Multigenerational panel of female activists shares experiences as part of Mason’s MLK commemoration week

Aja Clark, 2017 Mason alumna (left) moderated the panel discussion at the Evening of Reflection with Naomi Wadler, Trinice McNally and Diane Nash. Photo by John Hollis.

Three pivotal leaders in civil rights and social justice shared their experiences and spoke about the need for continued advocacy before an inspired crowd of Mason students and community members Wednesday.

Civil rights pioneer Diane Nash, 80, joined Trinice McNally, the founding director for the Center for Diversity, Inclusion and Multicultural Affairs at the University of the District of Columbia, and 12-year-old Naomi Wadler were at the Johnson Center’s Dewberry Hall for the 2019 Evening of Reflection, part of Mason’s Martin Luther King Jr. Commemoration Week.

Nash, who also captivated a group of students with her riveting stories in a meet-and-greet session, is one of the founders of the Southern Christian Leadership Conference and played a prominent role in some of the most consequential campaigns of the Civil Rights Movement, including the Freedom Rides and the Selma Voting Rights Campaign. She was a student at Fisk University in Nashville, Tennessee, when she played a key role in the integration of lunch counters there.

She spoke of the constant peril she and others faced in their nonviolent protests, but was adamant that ending segregation was worth all they endured.

“If you weren’t willing to do what was necessary to end segregation, this wasn’t for you,” Nash said. “Even if it meant putting your life on the line, you had to be willing to do that.”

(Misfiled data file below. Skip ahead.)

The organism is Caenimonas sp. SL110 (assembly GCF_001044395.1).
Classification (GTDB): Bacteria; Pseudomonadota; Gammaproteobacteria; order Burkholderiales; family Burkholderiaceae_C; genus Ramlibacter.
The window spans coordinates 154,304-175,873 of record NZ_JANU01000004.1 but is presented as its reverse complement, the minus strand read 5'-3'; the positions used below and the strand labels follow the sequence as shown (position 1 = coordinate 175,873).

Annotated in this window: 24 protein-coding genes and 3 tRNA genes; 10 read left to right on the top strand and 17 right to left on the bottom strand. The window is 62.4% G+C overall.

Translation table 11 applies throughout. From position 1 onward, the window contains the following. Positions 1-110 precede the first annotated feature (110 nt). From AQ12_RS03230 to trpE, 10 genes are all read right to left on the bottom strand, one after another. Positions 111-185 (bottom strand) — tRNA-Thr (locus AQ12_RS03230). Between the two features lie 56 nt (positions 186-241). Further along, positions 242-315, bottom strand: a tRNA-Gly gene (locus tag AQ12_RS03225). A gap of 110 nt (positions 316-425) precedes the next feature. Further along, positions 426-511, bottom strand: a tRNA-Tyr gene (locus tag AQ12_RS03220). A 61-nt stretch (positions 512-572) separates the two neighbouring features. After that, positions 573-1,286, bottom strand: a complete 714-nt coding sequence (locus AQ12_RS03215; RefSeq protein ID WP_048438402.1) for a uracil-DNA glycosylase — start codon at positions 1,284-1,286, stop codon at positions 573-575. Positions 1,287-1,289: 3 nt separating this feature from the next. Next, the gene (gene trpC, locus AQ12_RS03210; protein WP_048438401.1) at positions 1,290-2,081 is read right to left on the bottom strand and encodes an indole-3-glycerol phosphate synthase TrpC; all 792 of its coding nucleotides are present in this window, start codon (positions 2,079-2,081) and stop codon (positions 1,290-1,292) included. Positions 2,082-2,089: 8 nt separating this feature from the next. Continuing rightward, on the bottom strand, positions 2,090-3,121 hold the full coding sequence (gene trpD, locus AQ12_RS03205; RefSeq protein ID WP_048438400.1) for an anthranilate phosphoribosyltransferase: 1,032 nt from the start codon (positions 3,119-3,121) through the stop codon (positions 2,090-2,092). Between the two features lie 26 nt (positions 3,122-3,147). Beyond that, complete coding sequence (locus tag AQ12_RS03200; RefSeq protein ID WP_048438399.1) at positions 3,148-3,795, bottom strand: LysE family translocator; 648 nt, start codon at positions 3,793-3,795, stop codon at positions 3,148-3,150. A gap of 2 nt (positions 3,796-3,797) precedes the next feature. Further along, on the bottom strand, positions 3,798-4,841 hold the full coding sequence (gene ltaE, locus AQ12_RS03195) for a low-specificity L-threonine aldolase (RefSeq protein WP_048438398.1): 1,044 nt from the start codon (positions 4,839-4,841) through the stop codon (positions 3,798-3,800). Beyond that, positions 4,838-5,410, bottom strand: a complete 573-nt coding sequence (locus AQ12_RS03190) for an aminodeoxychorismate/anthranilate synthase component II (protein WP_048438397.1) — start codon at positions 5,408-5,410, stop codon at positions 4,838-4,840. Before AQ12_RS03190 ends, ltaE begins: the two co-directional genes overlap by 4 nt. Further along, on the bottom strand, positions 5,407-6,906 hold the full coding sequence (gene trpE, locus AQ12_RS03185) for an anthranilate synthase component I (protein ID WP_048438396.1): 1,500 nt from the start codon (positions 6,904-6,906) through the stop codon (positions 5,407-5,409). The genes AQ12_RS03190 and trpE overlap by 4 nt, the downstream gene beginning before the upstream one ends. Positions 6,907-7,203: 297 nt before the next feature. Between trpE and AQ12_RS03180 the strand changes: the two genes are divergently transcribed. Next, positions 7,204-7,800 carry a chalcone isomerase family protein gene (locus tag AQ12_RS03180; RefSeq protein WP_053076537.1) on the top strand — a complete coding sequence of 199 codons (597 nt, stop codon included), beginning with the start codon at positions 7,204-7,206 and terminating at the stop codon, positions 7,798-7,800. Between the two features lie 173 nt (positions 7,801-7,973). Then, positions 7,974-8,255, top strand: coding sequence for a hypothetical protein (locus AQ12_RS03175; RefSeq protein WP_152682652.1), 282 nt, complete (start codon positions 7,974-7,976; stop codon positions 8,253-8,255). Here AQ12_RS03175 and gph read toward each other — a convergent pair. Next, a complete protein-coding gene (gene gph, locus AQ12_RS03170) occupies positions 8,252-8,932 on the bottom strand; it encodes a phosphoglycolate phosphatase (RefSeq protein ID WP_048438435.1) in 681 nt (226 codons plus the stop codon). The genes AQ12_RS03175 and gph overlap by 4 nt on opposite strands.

Prior to coming to UDC, McNally had served as the program manager for HBCU Initiatives for the National Black Justice Coalition (NBJC), the nation’s leading civil rights organization dedicated to the empowerment of black lesbian, gay, bisexual and transgender people. She’s also worked extensively with Black Youth Project 100, a national organization of activists aged 18 to 35 seeking to create freedom and justice for all black people.

Conceding today’s difficult environment, McNally encouraged the audience to remain resolute in their search for justice.

“I think that tough people are made at tough times,” she said. “This is not black people’s first time at the rodeo.”

A sixth grader at Alexandria’s George Mason Elementary School, Wadler drew national acclaim after organizing a student walkout to protest gun violence after the February 2018 shooting at Marjory Stoneman Douglas High School in Parkland, Florida. She delivered a well-received speech at the March for Our Lives rally in 2018 that went viral and later dyed her hair orange to encourage people to vote in favor of gun control in the November 2018 election.

“A lot of black girls don’t have that platform, so I’m really grateful for that and trying to do some good with it,” Wadler said.

Nash said America remains in trying times, but sounded optimistic knowing that young activists like Wadler will be carrying the torch in the future.

“Naomi gives me hope,” she said.

“I’m blown away and humbled by this,” said Michelle Allen, assistant director of Mason’s Office of Diversity, Inclusion and Multicultural Education (ODIME). “What I’m taking away from this is that the need for continued civic engagement still exists. There’s a lot of progress that has been made, but we still have a long way to go.”

That was just the message that junior criminology major and aspiring police officer Kana Elder came away with after hearing Nash in particular speak.

“I want to see more change,” she said.

The evening also included the recognition of the recipients of nine Spirit of King awards for students, student organizations, faculty and staff members.